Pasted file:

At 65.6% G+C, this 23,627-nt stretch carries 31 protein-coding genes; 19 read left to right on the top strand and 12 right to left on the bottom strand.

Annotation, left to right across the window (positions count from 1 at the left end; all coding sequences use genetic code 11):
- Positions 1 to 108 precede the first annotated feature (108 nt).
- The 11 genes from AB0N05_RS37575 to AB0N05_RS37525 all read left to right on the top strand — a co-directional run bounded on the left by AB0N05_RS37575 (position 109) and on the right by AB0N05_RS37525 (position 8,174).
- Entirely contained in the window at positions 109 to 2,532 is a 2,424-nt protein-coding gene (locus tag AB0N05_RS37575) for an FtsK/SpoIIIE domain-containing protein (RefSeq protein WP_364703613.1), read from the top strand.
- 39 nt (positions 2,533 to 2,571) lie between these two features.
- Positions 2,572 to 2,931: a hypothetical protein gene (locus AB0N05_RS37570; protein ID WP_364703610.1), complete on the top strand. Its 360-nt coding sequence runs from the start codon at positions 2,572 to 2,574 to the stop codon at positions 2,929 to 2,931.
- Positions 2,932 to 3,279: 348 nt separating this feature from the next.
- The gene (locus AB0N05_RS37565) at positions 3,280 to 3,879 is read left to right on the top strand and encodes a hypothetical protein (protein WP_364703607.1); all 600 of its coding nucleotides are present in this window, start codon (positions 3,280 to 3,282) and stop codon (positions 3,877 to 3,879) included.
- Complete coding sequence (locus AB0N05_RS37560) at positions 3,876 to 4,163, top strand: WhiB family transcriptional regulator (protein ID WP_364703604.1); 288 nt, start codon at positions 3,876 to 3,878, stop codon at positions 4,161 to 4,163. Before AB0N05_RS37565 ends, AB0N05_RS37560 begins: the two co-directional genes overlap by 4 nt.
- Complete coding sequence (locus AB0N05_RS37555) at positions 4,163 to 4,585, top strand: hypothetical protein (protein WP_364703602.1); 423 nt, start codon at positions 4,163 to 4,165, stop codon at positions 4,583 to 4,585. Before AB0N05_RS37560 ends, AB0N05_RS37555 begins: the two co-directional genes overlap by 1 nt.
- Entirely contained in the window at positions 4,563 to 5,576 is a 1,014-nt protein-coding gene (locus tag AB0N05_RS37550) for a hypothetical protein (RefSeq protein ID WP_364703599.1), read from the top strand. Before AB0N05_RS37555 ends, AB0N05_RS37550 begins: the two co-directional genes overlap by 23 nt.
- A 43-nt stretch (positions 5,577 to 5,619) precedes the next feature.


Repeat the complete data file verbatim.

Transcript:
At 65.6% G+C, this 23,627-nt stretch carries 31 protein-coding genes; 19 read left to right on the top strand and 12 right to left on the bottom strand.

Annotation, left to right across the window (positions count from 1 at the left end; all coding sequences use genetic code 11):
- Positions 1 to 108 precede the first annotated feature (108 nt).
- The 11 genes from AB0N05_RS37575 to AB0N05_RS37525 all read left to right on the top strand — a co-directional run bounded on the left by AB0N05_RS37575 (position 109) and on the right by AB0N05_RS37525 (position 8,174).
- Entirely contained in the window at positions 109 to 2,532 is a 2,424-nt protein-coding gene (locus tag AB0N05_RS37575) for an FtsK/SpoIIIE domain-containing protein (RefSeq protein WP_364703613.1), read from the top strand.
- 39 nt (positions 2,533 to 2,571) lie between these two features.
- Positions 2,572 to 2,931: a hypothetical protein gene (locus AB0N05_RS37570; protein ID WP_364703610.1), complete on the top strand. Its 360-nt coding sequence runs from the start codon at positions 2,572 to 2,574 to the stop codon at positions 2,929 to 2,931.
- Positions 2,932 to 3,279: 348 nt separating this feature from the next.
- The gene (locus AB0N05_RS37565) at positions 3,280 to 3,879 is read left to right on the top strand and encodes a hypothetical protein (protein WP_364703607.1); all 600 of its coding nucleotides are present in this window, start codon (positions 3,280 to 3,282) and stop codon (positions 3,877 to 3,879) included.
- Complete coding sequence (locus AB0N05_RS37560) at positions 3,876 to 4,163, top strand: WhiB family transcriptional regulator (protein ID WP_364703604.1); 288 nt, start codon at positions 3,876 to 3,878, stop codon at positions 4,161 to 4,163. Before AB0N05_RS37565 ends, AB0N05_RS37560 begins: the two co-directional genes overlap by 4 nt.
- Complete coding sequence (locus AB0N05_RS37555) at positions 4,163 to 4,585, top strand: hypothetical protein (protein WP_364703602.1); 423 nt, start codon at positions 4,163 to 4,165, stop codon at positions 4,583 to 4,585. Before AB0N05_RS37560 ends, AB0N05_RS37555 begins: the two co-directional genes overlap by 1 nt.
- Entirely contained in the window at positions 4,563 to 5,576 is a 1,014-nt protein-coding gene (locus tag AB0N05_RS37550) for a hypothetical protein (RefSeq protein ID WP_364703599.1), read from the top strand. Before AB0N05_RS37555 ends, AB0N05_RS37550 begins: the two co-directional genes overlap by 23 nt.
- A 43-nt stretch (positions 5,577 to 5,619) precedes the next feature.